The city walls of Arezzo have already been mentioned. At Pompeii,
brickwork is employed in the columns of the Basilica and other
buildings, and broken roof tiles are used as quoins in the small
theatre and the baths near the Forum ; and at Reggio Calabria
tombs of the third century b.c. have been found, with walls and
vaults built of bricks.1 In Mesopotamia, on the other hand,
brickwork is to be found on a large scale before the middle of this
century : and Delbruck considers that at a time when intercourse
was so easy the coincidence cannot be due to chance. If this is
true, however, it is somewhat surprising, perhaps, that the Romans
took so long to perceive the advantages of this method of construc-
tion ; and, indeed, we may well wonder that, considering the
excellence of the firing of the terracottas employed in the archi-
tectural decoration of temples in Greece and Italy, the making
of baked bricks had not become common several centuries earlier.
It is probable that the Romans had not come to appreciate the excel-
lence of the brickearth in the immediate neighbourhood of their city.
The hills behind the Vatican, which are of marine formation,
provide specially good material, which is in use at the present day.
Opus reticulatum was retained at least as late as the time of
Hadrian (Plates XIV, XVI), in whose villa, as in other buildings
of the same date, we also find small rectangular blocks of tufa used
as facing to concrete. In that period in both cases, however, we get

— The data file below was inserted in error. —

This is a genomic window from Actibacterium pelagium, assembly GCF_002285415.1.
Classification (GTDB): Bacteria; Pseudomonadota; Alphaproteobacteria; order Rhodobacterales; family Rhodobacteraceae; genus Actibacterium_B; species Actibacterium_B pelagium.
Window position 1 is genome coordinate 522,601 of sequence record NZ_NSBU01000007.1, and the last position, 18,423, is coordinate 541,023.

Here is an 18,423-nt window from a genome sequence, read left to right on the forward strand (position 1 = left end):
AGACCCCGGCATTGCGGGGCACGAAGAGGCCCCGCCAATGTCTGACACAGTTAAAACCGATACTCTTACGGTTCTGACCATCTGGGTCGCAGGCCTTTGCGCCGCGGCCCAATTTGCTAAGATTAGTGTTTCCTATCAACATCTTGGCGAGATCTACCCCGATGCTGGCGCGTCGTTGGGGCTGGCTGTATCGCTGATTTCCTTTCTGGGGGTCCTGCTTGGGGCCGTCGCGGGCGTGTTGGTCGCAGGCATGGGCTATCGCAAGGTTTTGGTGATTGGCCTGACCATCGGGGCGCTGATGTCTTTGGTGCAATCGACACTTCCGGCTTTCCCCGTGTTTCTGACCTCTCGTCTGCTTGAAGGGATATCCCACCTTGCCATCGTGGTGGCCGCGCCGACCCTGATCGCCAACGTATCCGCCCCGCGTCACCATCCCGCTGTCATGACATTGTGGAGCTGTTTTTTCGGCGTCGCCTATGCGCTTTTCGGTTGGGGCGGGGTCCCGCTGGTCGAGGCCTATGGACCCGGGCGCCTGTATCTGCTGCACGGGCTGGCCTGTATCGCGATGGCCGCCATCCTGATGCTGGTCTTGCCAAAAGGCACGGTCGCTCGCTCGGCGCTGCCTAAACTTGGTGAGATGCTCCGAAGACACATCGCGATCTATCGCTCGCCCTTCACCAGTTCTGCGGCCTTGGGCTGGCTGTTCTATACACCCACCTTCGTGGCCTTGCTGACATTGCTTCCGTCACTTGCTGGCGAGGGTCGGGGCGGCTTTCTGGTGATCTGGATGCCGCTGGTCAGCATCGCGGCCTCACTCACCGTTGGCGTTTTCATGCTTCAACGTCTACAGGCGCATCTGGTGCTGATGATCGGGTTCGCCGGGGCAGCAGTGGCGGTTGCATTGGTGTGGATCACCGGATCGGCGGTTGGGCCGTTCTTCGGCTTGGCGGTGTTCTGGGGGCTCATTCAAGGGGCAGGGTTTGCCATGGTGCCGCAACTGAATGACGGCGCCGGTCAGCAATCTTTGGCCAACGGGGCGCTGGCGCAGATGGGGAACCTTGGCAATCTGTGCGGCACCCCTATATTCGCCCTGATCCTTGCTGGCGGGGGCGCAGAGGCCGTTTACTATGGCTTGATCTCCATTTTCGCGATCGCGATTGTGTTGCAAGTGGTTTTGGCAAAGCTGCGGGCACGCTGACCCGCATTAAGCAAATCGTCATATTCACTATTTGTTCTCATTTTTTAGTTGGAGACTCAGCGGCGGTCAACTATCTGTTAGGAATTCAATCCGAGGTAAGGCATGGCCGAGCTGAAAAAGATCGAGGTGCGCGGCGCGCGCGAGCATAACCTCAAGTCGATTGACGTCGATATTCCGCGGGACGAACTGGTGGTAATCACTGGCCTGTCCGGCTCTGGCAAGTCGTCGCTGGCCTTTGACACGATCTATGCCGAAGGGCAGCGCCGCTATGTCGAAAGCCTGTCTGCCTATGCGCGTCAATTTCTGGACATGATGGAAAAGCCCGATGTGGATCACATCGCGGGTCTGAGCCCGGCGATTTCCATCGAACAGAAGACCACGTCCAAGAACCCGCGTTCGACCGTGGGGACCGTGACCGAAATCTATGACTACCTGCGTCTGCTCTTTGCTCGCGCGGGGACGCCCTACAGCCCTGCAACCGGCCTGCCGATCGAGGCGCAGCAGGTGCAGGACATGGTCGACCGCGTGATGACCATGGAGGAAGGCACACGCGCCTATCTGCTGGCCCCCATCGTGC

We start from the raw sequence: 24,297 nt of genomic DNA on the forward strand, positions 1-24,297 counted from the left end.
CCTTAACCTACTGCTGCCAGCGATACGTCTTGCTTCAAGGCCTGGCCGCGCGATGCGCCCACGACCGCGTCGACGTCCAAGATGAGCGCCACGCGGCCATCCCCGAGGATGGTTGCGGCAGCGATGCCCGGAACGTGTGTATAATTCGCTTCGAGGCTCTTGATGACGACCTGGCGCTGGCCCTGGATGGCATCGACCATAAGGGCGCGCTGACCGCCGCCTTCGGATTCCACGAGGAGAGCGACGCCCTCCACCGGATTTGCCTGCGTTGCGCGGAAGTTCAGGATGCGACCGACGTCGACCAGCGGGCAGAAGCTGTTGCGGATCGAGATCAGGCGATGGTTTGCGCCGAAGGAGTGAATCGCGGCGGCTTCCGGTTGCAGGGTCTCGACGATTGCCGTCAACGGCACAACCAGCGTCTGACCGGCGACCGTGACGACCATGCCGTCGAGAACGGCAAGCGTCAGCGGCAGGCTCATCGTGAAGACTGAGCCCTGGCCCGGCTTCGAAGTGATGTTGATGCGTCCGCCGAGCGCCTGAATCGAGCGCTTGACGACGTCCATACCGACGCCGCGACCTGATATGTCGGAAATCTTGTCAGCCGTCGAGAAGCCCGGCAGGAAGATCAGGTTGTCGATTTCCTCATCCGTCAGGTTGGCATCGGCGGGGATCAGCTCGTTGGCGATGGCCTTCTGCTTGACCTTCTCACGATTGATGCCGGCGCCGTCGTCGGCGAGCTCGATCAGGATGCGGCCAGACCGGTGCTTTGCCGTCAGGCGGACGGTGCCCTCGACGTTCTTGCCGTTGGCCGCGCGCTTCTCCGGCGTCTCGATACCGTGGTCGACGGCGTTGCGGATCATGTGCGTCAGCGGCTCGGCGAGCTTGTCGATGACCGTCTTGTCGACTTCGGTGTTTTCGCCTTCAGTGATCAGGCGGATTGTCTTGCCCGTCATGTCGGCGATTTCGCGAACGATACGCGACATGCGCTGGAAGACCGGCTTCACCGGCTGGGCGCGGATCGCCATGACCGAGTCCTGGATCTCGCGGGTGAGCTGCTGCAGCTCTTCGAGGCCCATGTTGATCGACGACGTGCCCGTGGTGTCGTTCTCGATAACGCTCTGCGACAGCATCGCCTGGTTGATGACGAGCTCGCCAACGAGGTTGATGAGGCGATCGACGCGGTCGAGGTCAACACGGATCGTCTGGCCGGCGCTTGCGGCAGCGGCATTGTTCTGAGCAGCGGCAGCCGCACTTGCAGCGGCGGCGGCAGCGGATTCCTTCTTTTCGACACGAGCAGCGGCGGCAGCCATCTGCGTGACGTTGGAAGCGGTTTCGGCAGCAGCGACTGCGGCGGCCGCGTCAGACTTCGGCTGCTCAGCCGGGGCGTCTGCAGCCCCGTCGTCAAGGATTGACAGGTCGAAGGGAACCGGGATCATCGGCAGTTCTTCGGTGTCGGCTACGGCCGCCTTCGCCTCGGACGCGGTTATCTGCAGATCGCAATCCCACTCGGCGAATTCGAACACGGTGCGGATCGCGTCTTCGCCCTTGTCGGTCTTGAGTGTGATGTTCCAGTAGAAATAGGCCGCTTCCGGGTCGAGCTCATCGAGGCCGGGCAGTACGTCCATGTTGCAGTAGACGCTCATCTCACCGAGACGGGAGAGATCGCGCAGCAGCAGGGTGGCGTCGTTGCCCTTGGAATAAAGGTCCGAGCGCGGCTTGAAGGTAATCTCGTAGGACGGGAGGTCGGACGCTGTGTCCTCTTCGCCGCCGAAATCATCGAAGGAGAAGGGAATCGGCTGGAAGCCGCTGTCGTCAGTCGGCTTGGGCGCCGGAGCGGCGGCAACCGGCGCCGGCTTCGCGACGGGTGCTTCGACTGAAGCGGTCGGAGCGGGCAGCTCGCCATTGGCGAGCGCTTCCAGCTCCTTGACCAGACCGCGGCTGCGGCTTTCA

brick quoins and sometimes bands of three or four courses of brick-
work running through the walls at intervals while the “ bricks ”
used in the facing of concrete walls in the time of Augustus were
really broken pieces of flanged roof tiles, the flanges being broken
off and a new face given by sawing.2 Triangular bricks were used
from the time of Claudius to that of Domitian,3 while under Trajan
and the Antonine emperors the earlier method was revived. Bonding
courses of flat tiles 2 feet square running right through the wall
are found from the time of Domitian onwards. As will be seen from
Miss Van Deman’s elaborate study of the brickfacing of the first
three centuries of the Empire, the earlier the period as a rule (though
not always) the thicker are the bricks and the thinner and more
1 The bricks are about 3! inches thick, and the intervening mortar courses
only from 2 to 5 mm.
2 Vitruvius (II, 8, 19) tells us that the strongest burnt brick walls are those
which are constructed out of old roofing tiles.
3 See Van Deman. cit. From Septimus Severus to Diocletian fragments
of unhanged square tiles are used.